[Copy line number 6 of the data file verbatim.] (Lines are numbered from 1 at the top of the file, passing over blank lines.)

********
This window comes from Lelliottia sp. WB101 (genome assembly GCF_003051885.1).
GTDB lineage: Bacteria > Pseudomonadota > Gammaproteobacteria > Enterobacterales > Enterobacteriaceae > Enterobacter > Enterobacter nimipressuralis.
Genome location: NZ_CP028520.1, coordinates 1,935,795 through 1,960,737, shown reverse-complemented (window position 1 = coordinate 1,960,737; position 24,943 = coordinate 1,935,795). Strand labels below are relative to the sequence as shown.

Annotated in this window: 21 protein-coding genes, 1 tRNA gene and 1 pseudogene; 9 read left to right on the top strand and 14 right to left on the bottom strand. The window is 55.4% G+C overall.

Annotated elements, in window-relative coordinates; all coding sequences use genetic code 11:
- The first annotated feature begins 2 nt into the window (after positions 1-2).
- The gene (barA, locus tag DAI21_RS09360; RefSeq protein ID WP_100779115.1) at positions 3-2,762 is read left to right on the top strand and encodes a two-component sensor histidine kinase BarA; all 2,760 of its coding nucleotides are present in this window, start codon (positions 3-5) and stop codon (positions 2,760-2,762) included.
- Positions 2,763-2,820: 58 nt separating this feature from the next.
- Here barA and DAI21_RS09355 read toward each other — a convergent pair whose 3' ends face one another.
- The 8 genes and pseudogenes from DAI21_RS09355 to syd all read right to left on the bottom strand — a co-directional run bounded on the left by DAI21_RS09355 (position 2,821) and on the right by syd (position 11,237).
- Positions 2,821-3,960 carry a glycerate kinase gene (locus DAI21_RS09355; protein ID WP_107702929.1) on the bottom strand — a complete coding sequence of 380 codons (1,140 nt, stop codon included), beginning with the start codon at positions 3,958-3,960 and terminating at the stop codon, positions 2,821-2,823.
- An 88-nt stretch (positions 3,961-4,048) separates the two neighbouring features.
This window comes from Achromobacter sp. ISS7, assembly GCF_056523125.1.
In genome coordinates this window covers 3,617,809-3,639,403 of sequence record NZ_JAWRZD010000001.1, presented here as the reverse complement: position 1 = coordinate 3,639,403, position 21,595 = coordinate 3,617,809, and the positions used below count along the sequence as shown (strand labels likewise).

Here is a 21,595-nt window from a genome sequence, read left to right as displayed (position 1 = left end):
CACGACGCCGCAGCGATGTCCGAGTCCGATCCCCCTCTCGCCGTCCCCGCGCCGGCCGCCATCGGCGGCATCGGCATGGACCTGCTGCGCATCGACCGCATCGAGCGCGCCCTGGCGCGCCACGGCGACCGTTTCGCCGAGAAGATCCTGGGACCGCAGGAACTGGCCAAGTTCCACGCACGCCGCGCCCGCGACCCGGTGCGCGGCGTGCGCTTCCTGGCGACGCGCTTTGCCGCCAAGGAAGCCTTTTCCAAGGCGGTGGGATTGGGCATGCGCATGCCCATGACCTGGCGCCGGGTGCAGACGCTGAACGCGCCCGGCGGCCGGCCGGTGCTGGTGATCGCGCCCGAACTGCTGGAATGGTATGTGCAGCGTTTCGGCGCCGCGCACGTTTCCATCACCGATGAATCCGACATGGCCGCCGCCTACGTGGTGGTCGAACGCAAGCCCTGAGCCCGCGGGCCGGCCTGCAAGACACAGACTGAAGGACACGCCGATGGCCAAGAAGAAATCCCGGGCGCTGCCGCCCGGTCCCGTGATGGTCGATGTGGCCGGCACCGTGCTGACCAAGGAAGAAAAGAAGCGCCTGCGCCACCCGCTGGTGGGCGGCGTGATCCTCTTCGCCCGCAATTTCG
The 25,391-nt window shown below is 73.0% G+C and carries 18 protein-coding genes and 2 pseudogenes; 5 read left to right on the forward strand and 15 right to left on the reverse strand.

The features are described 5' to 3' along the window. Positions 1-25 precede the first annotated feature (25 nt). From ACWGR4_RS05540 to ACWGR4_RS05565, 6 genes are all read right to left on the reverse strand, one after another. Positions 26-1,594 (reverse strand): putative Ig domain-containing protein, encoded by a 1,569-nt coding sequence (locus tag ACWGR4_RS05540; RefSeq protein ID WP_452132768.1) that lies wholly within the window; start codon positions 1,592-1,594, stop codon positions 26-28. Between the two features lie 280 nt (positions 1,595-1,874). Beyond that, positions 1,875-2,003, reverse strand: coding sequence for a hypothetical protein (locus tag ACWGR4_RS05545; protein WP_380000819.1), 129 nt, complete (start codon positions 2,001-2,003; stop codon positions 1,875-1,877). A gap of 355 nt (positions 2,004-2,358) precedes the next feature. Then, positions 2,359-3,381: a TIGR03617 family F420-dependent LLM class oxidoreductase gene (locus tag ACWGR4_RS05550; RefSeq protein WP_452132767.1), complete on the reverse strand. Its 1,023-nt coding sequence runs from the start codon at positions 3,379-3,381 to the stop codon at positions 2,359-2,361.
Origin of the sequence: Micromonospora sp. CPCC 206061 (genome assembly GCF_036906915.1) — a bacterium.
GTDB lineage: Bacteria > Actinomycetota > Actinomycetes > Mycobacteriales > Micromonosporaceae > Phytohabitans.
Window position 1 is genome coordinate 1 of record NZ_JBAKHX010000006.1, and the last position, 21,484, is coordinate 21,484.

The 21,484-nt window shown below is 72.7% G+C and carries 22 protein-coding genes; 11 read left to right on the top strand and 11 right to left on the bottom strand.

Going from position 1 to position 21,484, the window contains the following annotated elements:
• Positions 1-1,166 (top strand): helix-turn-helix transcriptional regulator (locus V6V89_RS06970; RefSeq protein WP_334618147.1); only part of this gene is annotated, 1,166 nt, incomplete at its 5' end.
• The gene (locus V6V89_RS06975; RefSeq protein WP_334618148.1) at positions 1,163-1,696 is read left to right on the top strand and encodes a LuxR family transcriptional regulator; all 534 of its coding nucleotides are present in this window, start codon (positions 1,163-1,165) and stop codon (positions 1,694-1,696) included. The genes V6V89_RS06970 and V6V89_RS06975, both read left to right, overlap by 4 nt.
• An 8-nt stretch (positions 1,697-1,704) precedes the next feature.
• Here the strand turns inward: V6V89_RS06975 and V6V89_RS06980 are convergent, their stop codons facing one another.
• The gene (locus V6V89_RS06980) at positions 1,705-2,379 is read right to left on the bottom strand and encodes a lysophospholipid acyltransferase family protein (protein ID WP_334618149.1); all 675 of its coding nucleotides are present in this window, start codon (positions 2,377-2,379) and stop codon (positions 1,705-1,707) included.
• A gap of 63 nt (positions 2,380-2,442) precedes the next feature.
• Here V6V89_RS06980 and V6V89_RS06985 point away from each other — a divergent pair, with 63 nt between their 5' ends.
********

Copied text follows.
- The first annotated feature begins 2 nt into the window (after positions 1-2).